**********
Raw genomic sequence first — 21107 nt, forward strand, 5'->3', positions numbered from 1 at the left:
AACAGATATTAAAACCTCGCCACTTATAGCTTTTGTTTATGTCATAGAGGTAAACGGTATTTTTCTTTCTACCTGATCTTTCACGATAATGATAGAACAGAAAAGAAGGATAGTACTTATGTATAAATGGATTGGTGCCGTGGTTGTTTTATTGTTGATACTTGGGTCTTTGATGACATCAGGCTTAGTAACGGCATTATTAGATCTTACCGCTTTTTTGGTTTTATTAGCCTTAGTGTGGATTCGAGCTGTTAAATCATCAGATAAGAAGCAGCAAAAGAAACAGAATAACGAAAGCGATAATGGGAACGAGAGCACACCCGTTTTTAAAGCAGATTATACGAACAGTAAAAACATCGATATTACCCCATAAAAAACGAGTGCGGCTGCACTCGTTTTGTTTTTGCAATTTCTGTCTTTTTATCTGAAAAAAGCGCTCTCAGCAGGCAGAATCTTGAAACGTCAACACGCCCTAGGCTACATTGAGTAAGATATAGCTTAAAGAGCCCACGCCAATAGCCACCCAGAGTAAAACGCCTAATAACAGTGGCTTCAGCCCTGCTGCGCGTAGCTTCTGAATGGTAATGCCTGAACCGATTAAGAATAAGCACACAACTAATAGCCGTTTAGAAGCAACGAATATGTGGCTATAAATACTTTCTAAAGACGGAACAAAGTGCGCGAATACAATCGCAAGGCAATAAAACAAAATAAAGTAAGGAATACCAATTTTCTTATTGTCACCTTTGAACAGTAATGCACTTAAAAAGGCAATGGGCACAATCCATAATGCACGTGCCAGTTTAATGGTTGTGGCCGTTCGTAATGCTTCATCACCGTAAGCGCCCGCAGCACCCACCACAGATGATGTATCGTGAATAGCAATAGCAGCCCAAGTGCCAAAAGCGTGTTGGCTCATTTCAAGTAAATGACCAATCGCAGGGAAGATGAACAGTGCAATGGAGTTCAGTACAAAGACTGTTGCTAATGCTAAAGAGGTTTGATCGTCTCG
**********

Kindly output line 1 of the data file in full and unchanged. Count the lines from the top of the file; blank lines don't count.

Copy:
Raw genomic sequence first — 21107 nt, forward strand, 5'->3', positions numbered from 1 at the left: